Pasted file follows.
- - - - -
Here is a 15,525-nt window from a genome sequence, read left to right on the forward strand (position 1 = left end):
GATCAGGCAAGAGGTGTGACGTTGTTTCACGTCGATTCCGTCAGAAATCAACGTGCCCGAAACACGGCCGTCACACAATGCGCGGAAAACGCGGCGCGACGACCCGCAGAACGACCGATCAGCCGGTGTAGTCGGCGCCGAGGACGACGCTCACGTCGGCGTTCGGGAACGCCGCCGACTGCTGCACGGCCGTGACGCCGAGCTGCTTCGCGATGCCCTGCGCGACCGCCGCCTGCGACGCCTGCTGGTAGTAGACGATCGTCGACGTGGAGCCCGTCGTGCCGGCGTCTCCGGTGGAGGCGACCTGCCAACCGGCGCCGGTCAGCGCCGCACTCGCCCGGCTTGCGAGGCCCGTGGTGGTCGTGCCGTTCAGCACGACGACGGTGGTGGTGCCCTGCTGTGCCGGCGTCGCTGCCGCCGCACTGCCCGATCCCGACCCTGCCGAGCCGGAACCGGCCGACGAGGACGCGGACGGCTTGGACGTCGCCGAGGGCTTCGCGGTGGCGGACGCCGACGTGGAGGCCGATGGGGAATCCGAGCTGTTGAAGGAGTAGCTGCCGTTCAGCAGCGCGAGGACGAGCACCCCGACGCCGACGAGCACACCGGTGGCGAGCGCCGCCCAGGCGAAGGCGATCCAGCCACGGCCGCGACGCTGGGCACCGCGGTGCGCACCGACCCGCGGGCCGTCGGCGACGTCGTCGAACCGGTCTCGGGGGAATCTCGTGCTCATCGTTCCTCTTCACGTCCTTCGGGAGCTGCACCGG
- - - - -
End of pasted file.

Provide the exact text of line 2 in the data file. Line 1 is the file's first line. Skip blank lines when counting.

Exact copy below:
GATCAGGCAAGAGGTGTGACGTTGTTTCACGTCGATTCCGTCAGAAATCAACGTGCCCGAAACACGGCCGTCACACAATGCGCGGAAAACGCGGCGCGACGACCCGCAGAACGACCGATCAGCCGGTGTAGTCGGCGCCGAGGACGACGCTCACGTCGGCGTTCGGGAACGCCGCCGACTGCTGCACGGCCGTGACGCCGAGCTGCTTCGCGATGCCCTGCGCGACCGCCGCCTGCGACGCCTGCTGGTAGTAGACGATCGTCGACGTGGAGCCCGTCGTGCCGGCGTCTCCGGTGGAGGCGACCTGCCAACCGGCGCCGGTCAGCGCCGCACTCGCCCGGCTTGCGAGGCCCGTGGTGGTCGTGCCGTTCAGCACGACGACGGTGGTGGTGCCCTGCTGTGCCGGCGTCGCTGCCGCCGCACTGCCCGATCCCGACCCTGCCGAGCCGGAACCGGCCGACGAGGACGCGGACGGCTTGGACGTCGCCGAGGGCTTCGCGGTGGCGGACGCCGACGTGGAGGCCGATGGGGAATCCGAGCTGTTGAAGGAGTAGCTGCCGTTCAGCAGCGCGAGGACGAGCACCCCGACGCCGACGAGCACACCGGTGGCGAGCGCCGCCCAGGCGAAGGCGATCCAGCCACGGCCGCGACGCTGGGCACCGCGGTGCGCACCGACCCGCGGGCCGTCGGCGACGTCGTCGAACCGGTCTCGGGGGAATCTCGTGCTCATCGTTCCTCTTCACGTCCTTCGGGAGCTGCACCGG